This is a picture you haven’t seen before.
It’s a long shot up the drive as it was on the day we moved in. Driving on to the property felt like going on a magical mystery tour, or entering a gloomy black hole, depending on your point of view.
Either way, both the surveyor and the thatcher insisted that the trees be removed. The house roof had been deteriorating more quickly than it should under the overhang of those branches. And you can see just how close the trees were.
In the current run of gales I’ve been extremely thankful that they are no longer there.
And the same view today.
Stark in winter, with few leaves on the trees, but lighter and more open without a doubt.
And gradually I can introduce more colour now, as a photo from this autumn shows.
Even on a dreary wet day.
The Cornus, Magnolia, Camellia, Enkianthus et al that we put back in will, I hope, grow to a more manageable height. A surviving oak to the left of the picture I’ve been trying to trim back. It may yet come out.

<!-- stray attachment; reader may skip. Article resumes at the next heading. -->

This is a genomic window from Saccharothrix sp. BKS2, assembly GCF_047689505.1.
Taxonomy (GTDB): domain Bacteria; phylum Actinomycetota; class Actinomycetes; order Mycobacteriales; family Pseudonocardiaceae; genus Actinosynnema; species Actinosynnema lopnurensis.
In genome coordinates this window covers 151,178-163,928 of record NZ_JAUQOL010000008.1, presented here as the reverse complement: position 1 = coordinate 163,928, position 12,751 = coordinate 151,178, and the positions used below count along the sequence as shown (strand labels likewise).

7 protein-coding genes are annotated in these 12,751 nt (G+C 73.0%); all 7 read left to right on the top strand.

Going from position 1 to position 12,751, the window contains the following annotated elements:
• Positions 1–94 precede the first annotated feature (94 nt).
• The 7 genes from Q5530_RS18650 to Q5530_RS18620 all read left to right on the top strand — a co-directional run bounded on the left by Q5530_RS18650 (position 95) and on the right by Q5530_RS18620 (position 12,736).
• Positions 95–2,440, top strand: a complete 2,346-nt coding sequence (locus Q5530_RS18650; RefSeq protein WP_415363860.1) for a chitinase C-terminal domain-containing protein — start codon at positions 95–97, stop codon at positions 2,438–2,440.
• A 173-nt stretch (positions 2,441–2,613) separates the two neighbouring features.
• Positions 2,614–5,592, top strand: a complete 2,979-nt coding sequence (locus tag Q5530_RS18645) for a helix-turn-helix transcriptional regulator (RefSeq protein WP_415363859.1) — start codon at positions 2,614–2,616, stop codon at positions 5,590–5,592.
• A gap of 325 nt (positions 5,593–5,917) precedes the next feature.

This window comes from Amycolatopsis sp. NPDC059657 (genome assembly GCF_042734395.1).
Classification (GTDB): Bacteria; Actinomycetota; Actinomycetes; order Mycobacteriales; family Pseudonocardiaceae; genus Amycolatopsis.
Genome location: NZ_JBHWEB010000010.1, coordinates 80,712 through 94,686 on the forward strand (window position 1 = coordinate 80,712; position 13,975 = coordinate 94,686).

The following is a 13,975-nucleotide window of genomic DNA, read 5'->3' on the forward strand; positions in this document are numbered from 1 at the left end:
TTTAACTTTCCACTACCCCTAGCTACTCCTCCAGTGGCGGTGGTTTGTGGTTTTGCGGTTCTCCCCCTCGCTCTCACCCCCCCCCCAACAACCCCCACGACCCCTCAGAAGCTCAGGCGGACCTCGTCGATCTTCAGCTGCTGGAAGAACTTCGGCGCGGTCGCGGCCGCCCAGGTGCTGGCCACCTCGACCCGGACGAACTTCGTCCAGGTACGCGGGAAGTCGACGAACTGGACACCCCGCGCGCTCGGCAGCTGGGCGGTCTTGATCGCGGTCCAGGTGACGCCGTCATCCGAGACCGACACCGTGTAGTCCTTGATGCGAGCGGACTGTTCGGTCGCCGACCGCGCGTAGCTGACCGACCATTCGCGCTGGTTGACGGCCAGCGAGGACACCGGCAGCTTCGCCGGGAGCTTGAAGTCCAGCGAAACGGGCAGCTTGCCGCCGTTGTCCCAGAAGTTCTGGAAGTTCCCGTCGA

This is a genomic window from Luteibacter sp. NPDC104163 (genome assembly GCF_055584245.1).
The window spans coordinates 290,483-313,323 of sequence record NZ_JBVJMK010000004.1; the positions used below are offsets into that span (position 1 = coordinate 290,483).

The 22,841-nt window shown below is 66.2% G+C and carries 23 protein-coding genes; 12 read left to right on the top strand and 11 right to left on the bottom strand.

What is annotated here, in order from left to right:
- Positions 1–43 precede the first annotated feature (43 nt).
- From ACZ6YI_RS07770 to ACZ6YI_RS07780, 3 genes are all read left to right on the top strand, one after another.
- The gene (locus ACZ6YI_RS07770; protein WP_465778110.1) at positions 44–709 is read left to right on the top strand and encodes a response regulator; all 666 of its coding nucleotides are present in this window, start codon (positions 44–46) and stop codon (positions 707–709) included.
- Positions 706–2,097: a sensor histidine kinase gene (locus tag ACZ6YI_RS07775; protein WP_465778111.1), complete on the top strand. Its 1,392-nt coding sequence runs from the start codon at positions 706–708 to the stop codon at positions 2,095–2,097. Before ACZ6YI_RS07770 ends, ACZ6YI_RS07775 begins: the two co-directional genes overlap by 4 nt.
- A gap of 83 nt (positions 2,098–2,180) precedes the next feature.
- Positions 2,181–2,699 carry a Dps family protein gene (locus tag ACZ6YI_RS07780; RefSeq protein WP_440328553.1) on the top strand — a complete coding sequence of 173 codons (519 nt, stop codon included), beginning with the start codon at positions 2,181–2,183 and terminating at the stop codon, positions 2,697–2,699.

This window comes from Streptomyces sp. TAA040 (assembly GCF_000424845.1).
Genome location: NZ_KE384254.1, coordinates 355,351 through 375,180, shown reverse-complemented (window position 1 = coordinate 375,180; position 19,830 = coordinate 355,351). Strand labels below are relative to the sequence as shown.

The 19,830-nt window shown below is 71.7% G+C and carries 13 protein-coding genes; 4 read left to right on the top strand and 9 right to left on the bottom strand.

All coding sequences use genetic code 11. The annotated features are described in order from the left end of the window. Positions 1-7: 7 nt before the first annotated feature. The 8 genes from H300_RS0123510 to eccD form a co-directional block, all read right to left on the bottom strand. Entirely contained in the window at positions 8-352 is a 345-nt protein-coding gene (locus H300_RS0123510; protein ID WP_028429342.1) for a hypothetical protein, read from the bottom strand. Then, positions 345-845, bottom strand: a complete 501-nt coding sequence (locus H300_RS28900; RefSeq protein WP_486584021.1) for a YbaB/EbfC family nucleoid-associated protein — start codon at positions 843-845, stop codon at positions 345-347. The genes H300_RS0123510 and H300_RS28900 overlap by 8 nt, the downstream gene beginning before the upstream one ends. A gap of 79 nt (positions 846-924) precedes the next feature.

It’s been a funny old year.
A cold, late Spring followed by a glorious warm summer.
The perennials in the terraced borders responded beautifully at first..
Then just grew and grew, threatening to overwhelm the structure.
There wasn’t a lot of interest in the late summer colour scheme either.
And so over the year a bit of a strategy has emerged.
We wrestled with the relocation of some whopping great shrubs.
The Hydrangea was too heavy for even the two of us to lift. It arrived at its new home having been unceremoniously rolled down the slope. Too big for the ‘formal’ part of the garden but finding an ideal position on the newly exposed bank.
More of the large plants from the terraces will follow next Spring, giving me the chance to revamp that area too.
Sadly it wasn’t just the perennials that loved this summer’s warmth.
The weeds didn’t do too badly either.
Goodness knows how many years’ worth of dormant seeds erupted into life up on the bank.
And took several months to clear.
The lower bank, late summer
It’s a work in progress, but not a bad start.
If you will excuse me now, I must go and file my hooves.
Linking up with Helen at The Patient Gardener’s Weblog, where you will discover what other gardeners have been up to this December.